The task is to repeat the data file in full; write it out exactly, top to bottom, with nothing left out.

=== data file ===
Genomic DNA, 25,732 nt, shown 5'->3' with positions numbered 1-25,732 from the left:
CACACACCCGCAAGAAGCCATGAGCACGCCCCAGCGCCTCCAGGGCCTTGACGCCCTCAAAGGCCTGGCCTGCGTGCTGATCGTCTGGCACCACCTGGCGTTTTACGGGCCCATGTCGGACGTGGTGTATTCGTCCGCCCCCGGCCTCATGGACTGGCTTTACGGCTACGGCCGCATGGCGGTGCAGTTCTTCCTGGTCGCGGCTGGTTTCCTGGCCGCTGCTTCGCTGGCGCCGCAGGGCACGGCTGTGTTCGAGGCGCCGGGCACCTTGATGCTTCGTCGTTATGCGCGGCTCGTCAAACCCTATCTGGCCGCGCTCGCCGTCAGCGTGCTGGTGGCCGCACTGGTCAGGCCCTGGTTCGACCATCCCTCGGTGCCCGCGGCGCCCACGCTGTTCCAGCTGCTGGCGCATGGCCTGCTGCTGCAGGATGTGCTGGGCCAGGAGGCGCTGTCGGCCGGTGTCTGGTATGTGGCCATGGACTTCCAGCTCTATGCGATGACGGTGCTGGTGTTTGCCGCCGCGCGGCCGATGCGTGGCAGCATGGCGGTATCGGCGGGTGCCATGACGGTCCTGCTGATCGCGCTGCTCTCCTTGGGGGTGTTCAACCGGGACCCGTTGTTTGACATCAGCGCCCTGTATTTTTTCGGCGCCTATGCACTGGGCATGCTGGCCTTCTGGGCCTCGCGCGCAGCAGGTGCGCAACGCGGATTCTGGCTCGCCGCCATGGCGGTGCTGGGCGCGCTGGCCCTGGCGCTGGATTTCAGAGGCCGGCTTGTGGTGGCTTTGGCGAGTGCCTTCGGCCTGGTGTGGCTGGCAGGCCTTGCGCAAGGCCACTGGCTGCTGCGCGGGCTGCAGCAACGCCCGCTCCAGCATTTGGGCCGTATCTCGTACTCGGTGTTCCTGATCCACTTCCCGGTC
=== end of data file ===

Genomic DNA, 25,732 nt, shown 5'->3' with positions numbered 1-25,732 from the left:
CACACACCCGCAAGAAGCCATGAGCACGCCCCAGCGCCTCCAGGGCCTTGACGCCCTCAAAGGCCTGGCCTGCGTGCTGATCGTCTGGCACCACCTGGCGTTTTACGGGCCCATGTCGGACGTGGTGTATTCGTCCGCCCCCGGCCTCATGGACTGGCTTTACGGCTACGGCCGCATGGCGGTGCAGTTCTTCCTGGTCGCGGCTGGTTTCCTGGCCGCTGCTTCGCTGGCGCCGCAGGGCACGGCTGTGTTCGAGGCGCCGGGCACCTTGATGCTTCGTCGTTATGCGCGGCTCGTCAAACCCTATCTGGCCGCGCTCGCCGTCAGCGTGCTGGTGGCCGCACTGGTCAGGCCCTGGTTCGACCATCCCTCGGTGCCCGCGGCGCCCACGCTGTTCCAGCTGCTGGCGCATGGCCTGCTGCTGCAGGATGTGCTGGGCCAGGAGGCGCTGTCGGCCGGTGTCTGGTATGTGGCCATGGACTTCCAGCTCTATGCGATGACGGTGCTGGTGTTTGCCGCCGCGCGGCCGATGCGTGGCAGCATGGCGGTATCGGCGGGTGCCATGACGGTCCTGCTGATCGCGCTGCTCTCCTTGGGGGTGTTCAACCGGGACCCGTTGTTTGACATCAGCGCCCTGTATTTTTTCGGCGCCTATGCACTGGGCATGCTGGCCTTCTGGGCCTCGCGCGCAGCAGGTGCGCAACGCGGATTCTGGCTCGCCGCCATGGCGGTGCTGGGCGCGCTGGCCCTGGCGCTGGATTTCAGAGGCCGGCTTGTGGTGGCTTTGGCGAGTGCCTTCGGCCTGGTGTGGCTGGCAGGCCTTGCGCAAGGCCACTGGCTGCTGCGCGGGCTGCAGCAACGCCCGCTCCAGCATTTGGGCCGTATCTCGTACTCGGTGTTCCTGATCCACTTCCCGGTC